And on Tuesday afternoon, one did.

While living at the shelter, Brittnie participated in a project called “Pictures of Hope,” where she was asked to take pictures of her hopes and dreams, one of which included a snap shot of San Diego State University. That dream became a reality a few years ago when a donor endowed a four year scholarship for Brittnie. Also included in this list was a wish to one day get a car.
Brittnie, now 16, was shocked when Chevrolet surprised the teen by unveiling a brand new car.

The 2014 Chevrolet Spark was given to Brittnie for being a “Spark of Hope” for America’s youth. She is an incredible example of hard work and great compassion as she splits her time between school and volunteering at the homeless shelter where she mentors children who are currently going through the same thing she did. Her proud parents are back on their feet and are serving as cadets in The Salvation Army.

At the presentation this week, she was led to believe she was there to be interviewed about her family’s past and their experience living in The Salvation Army’s homeless shelter. She had no idea what was in store for her.

see more here

Posted by Jackie on Friday, September 27, 2013 ·

Transitional Living Program Equips Employed, Homeless Men With Tools for Self-Sufficiency

Unveiling the new Men’s Transitional Housing Center in Hickory, NC on July 12, which will serve 11 employed but homeless men in need. Photo: https://www.facebook.com/pages/The-Salvation-Army-of-Hickory/193314167414214

There can be so many reasons for becoming homeless, especially during these tough economic times. Whether you’ve been evicted, deal with substance abuse, face a domestic break-up or any other type of crisis, The Salvation Army is there to lend a helping hand.

The Salvation Army’s Transitional Housing Program is designed for homeless and low-income families and individuals who need help regaining their independence by the power of healing and learning the life skills they need to be successful.  Housing is provided on a temporary basis for varying amounts of time to help individuals get back on their feet.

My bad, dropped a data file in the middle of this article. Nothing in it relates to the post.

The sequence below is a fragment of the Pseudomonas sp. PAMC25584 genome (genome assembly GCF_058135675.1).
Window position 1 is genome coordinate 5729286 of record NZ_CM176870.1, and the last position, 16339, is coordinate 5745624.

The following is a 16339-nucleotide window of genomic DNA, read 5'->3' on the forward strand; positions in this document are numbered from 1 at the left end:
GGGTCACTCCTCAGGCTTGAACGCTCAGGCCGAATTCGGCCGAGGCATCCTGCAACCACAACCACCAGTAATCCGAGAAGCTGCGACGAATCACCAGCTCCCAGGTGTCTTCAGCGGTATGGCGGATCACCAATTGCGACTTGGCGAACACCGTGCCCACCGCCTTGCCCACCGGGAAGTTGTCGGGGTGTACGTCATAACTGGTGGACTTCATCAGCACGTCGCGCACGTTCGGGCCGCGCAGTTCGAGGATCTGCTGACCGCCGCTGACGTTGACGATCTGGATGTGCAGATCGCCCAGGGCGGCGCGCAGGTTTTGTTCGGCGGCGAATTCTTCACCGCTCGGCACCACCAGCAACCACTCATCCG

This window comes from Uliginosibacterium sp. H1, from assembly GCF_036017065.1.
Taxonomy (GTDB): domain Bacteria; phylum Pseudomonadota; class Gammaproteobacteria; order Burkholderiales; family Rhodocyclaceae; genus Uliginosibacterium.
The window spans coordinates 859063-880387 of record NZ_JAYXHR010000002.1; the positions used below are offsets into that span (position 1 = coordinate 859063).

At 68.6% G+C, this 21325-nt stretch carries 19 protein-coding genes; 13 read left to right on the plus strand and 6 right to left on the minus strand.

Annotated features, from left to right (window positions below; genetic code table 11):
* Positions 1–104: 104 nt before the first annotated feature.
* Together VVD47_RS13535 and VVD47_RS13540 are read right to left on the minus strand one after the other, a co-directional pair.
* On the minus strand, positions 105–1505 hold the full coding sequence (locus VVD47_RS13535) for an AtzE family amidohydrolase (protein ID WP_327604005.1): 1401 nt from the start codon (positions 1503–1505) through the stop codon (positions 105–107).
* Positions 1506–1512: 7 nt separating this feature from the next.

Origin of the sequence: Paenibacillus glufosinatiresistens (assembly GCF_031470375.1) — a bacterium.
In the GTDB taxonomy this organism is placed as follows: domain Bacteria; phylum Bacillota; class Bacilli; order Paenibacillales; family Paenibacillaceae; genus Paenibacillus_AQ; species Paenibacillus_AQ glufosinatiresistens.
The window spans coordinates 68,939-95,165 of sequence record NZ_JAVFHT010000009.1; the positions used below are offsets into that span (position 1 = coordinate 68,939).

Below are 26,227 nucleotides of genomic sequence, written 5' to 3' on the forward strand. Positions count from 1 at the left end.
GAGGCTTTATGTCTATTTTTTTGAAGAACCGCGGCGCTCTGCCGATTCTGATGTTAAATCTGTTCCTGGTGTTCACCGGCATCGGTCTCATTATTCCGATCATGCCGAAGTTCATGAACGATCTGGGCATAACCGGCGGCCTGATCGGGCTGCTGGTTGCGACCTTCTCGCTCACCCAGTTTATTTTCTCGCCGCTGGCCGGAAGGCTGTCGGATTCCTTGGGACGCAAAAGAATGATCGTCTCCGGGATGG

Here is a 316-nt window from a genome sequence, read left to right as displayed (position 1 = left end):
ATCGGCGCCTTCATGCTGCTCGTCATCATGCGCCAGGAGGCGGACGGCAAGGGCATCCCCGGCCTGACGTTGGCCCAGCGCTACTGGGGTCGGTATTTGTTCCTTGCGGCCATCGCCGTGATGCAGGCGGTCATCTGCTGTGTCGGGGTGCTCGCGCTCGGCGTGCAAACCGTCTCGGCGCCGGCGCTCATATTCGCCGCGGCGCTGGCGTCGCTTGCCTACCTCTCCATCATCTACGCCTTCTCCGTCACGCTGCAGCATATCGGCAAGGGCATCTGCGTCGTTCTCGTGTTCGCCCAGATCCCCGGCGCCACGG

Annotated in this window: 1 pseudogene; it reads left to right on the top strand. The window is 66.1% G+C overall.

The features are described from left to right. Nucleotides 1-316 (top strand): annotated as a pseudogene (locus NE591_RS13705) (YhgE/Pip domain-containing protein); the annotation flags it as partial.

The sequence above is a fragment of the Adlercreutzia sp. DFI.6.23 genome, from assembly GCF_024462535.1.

In addition to food and shelter, most centers provide a variety of educational, health care, counseling, and vocational services to homeless and destitute individuals and families. All programs vary depending on the needs of the community.

One example of this program is our new transitional housing facility that recently opened in Hickory, N.C. This building will provide shelter and services for 11 men for up to two years, who are employed, yet homeless. This particular program is designed to fight the cycle of homelessness by providing these men with the necessary tools they need in order to become self –sufficient through shelter, education and spiritual healing. Skills classes include topics such as budget counseling, substance abuse education, job training, and GED courses. The ultimate goal is for each man to leave the center with enough money for a deposit a permanent residence or a financial cushion.

Each year, The Salvation Army provides more than 10 million nights of shelter to those in need thanks to our generous supporters. We are always seeking volunteers to share life experience skills and mentor clients. To lend your skills to The Salvation Army, click here or visit www.volunteermatch.org for a list of Salvation Army opportunities in your area.

Salvation Army programs vary with local needs. For information on specific programs and locations, contact your local Salvation Army Corps Community Center by doing a zip code search in our website’s Location field.

social services

Salvation Army benefits greatly from Empty Bowls Luncheon


TUPELO, Miss. (WTVA) – Polly Smith with The Salvation Army in Tupelo cooks breakfast, lunch and dinner there daily to feed 150 people or so.

Smith said, “I serve chicken dressing, greens, cabbage, barbecue, and anything just about.”

Smith uses food that’s been both donated and bought using donations.

Major Sue Dorman says fund raisers like the recent Empty Bowls Luncheon help keep their kitchen and other services going.

Dorman said, “Fifteen dollars can feed our lodge and a person staying overnight for a day.”

The lodge that’s made for 19 currently houses about 25 people nightly.

The food pantry shelves also are able to stay stocked through the annual Empty Bowls donation.

Dorman said, “Our founder, William Booth, had a little slogan: Soup, Soap and Salvation. You feed them, clean them, and then you can talk to them about Christ. Someone hungry is not going to listen to you.”

Back to the kitchen, that’s exactly why Polly Smith says she tries to make the best meal she can for those who depend on it daily.

Smith said, “I try my best to be in a good mood so they can be in a good mood. There are a lot of people who come in who are in a situation. They’re still happy and that makes me happy.”

Because of the generosity of so many during events like Empty Bowls, The Salvation Army says it’s working to make sure no one has to face a day hungry.

Reported by: Robert Byers
Source: WTVA.com